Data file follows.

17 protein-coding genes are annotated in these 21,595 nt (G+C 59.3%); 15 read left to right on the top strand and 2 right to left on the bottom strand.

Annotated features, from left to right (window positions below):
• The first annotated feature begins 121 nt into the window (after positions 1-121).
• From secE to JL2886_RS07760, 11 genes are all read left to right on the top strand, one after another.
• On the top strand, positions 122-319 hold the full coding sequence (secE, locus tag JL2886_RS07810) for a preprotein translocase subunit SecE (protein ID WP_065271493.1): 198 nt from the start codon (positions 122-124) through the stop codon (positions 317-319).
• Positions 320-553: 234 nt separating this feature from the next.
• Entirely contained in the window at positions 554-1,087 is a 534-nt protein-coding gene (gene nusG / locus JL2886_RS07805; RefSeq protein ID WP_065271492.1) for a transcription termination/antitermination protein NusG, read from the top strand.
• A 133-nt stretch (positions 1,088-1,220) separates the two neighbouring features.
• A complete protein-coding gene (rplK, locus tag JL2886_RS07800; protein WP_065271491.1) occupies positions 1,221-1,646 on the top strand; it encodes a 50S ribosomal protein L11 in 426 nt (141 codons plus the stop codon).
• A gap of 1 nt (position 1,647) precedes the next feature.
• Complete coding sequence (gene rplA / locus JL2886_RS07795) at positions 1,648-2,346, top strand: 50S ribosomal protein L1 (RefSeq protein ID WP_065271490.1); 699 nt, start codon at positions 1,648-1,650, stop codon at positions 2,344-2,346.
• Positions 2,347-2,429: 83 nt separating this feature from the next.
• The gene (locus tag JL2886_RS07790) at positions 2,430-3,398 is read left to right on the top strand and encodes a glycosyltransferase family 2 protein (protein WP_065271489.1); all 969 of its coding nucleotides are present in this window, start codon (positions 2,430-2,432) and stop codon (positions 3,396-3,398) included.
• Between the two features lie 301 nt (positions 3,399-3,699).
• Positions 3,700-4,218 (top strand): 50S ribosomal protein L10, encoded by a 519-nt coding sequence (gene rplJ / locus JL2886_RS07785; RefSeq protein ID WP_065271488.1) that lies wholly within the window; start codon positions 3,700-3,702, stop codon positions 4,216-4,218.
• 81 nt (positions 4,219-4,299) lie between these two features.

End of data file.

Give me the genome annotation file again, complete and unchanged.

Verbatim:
17 protein-coding genes are annotated in these 21,595 nt (G+C 59.3%); 15 read left to right on the top strand and 2 right to left on the bottom strand.

Annotated features, from left to right (window positions below):
• The first annotated feature begins 121 nt into the window (after positions 1-121).
• From secE to JL2886_RS07760, 11 genes are all read left to right on the top strand, one after another.
• On the top strand, positions 122-319 hold the full coding sequence (secE, locus tag JL2886_RS07810) for a preprotein translocase subunit SecE (protein ID WP_065271493.1): 198 nt from the start codon (positions 122-124) through the stop codon (positions 317-319).
• Positions 320-553: 234 nt separating this feature from the next.
• Entirely contained in the window at positions 554-1,087 is a 534-nt protein-coding gene (gene nusG / locus JL2886_RS07805; RefSeq protein ID WP_065271492.1) for a transcription termination/antitermination protein NusG, read from the top strand.
• A 133-nt stretch (positions 1,088-1,220) separates the two neighbouring features.
• A complete protein-coding gene (rplK, locus tag JL2886_RS07800; protein WP_065271491.1) occupies positions 1,221-1,646 on the top strand; it encodes a 50S ribosomal protein L11 in 426 nt (141 codons plus the stop codon).
• A gap of 1 nt (position 1,647) precedes the next feature.
• Complete coding sequence (gene rplA / locus JL2886_RS07795) at positions 1,648-2,346, top strand: 50S ribosomal protein L1 (RefSeq protein ID WP_065271490.1); 699 nt, start codon at positions 1,648-1,650, stop codon at positions 2,344-2,346.
• Positions 2,347-2,429: 83 nt separating this feature from the next.
• The gene (locus tag JL2886_RS07790) at positions 2,430-3,398 is read left to right on the top strand and encodes a glycosyltransferase family 2 protein (protein WP_065271489.1); all 969 of its coding nucleotides are present in this window, start codon (positions 2,430-2,432) and stop codon (positions 3,396-3,398) included.
• Between the two features lie 301 nt (positions 3,399-3,699).
• Positions 3,700-4,218 (top strand): 50S ribosomal protein L10, encoded by a 519-nt coding sequence (gene rplJ / locus JL2886_RS07785; RefSeq protein ID WP_065271488.1) that lies wholly within the window; start codon positions 3,700-3,702, stop codon positions 4,216-4,218.
• 81 nt (positions 4,219-4,299) lie between these two features.